Today, we analyze a classic single-chip power supply circuit. The schematic diagram of the circuit is shown in the following figure:

▲ The simplified circuit of the switch circuit

before the circuit is powered up. The switch “TEST” is open and the microcontroller is not powered up through VCC. At this time, the base of T1 is grounded through R9 (100k) and is in an off state. The Test and T1 connected to the base-level resistor R7 of T3 are in the cut-off state, so T3 is also in the cut-off state.

The power supply +9V is isolated by T3, and the voltage regulator chip IC2 is not loaded, and the output VCC of IC2 remains low.

▲ Circuit off state

Press the button “TEST” to start the circuit, the base of T3 is grounded through R7, Test, and be of T2, so that T3 is turned on. At this time, +9V is added to IC2 voltage regulator chip through T3. IC2 output VCC is added to the microcontroller.

After the microcontroller works, it outputs a high voltage through IO2, and turns on T1 through R8. At this time, even if the Test is released, the base of T3 can be grounded through R7, LED1, and T1 to realize the self-locking of the power supply.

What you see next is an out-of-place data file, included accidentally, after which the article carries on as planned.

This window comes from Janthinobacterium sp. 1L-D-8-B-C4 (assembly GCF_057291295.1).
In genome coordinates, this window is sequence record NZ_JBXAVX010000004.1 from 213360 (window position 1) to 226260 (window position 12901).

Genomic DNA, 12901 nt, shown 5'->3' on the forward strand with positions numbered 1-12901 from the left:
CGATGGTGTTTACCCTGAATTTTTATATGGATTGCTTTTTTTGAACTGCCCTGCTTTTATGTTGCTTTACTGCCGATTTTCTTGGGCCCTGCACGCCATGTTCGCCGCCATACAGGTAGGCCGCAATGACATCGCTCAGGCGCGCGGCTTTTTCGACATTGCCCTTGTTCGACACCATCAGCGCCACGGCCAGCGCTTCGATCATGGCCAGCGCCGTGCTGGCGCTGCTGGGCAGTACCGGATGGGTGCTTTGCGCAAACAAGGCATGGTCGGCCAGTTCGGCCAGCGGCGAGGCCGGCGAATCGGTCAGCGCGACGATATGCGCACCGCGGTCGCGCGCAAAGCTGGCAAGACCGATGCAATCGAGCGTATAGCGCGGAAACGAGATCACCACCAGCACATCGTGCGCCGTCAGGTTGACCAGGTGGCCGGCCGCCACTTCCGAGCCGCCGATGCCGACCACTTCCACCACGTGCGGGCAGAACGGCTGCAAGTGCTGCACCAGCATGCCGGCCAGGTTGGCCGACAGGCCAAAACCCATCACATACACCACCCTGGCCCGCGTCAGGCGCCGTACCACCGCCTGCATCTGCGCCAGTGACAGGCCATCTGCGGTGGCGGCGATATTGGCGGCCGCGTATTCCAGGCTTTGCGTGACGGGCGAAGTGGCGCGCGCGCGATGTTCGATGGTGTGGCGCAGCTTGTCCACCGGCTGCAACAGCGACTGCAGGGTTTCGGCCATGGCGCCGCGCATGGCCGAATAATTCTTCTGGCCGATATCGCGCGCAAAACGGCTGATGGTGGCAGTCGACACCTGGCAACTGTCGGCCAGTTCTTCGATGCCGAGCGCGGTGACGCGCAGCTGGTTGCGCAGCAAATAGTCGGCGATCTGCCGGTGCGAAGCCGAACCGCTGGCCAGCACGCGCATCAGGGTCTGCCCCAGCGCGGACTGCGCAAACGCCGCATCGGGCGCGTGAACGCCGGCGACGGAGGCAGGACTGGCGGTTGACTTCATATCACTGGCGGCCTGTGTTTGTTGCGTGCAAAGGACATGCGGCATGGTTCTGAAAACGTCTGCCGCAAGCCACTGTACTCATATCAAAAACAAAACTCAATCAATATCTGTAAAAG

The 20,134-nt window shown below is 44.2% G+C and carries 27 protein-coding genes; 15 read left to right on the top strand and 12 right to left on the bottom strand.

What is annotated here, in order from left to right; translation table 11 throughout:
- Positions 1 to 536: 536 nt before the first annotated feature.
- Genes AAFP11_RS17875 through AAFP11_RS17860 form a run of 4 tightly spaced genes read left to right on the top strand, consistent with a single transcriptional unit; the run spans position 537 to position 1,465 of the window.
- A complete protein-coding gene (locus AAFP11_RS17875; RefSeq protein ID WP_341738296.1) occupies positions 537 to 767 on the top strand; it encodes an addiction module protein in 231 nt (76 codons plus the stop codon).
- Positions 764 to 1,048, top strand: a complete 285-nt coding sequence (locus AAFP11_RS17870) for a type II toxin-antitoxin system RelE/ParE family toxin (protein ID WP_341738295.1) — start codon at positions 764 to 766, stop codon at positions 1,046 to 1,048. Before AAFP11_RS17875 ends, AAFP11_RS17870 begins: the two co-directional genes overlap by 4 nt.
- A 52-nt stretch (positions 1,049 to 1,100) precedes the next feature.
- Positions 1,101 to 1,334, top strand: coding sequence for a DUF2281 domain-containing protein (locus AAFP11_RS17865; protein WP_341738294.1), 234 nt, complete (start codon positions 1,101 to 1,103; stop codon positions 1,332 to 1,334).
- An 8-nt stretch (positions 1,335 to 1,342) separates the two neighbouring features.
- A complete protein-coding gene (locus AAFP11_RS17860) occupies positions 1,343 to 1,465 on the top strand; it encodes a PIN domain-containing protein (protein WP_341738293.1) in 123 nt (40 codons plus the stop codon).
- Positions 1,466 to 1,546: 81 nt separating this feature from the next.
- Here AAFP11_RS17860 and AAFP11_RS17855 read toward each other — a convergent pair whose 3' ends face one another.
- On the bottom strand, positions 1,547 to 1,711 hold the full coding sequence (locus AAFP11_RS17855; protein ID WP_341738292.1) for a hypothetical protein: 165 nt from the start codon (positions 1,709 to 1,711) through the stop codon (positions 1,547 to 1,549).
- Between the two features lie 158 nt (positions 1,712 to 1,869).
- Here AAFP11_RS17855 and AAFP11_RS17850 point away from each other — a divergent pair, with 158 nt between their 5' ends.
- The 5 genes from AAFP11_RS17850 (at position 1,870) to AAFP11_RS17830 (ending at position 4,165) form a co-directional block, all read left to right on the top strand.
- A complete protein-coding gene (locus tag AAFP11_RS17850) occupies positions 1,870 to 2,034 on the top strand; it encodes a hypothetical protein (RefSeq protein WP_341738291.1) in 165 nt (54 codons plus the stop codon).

▲ Press TEST to start the circuit

▲ After the circuit is started, the MCU provides the base voltage of T1 to maintain the conduction of T3

After that, the MCU software can make the IO2 port return to a low level, so that T1 is turned off, and then T3 is turned off.

According to the IO1 port, the switch state of T2 can be read, and then it can be judged whether the user presses the function key. After judging that the user presses the Test, after the user releases the Test, the IO2 can be set to a low level.

It is also possible to automatically delay the power-off according to the software function, thereby reducing the consumption of the power supply.

Reviewing Editor: Tang Zihong

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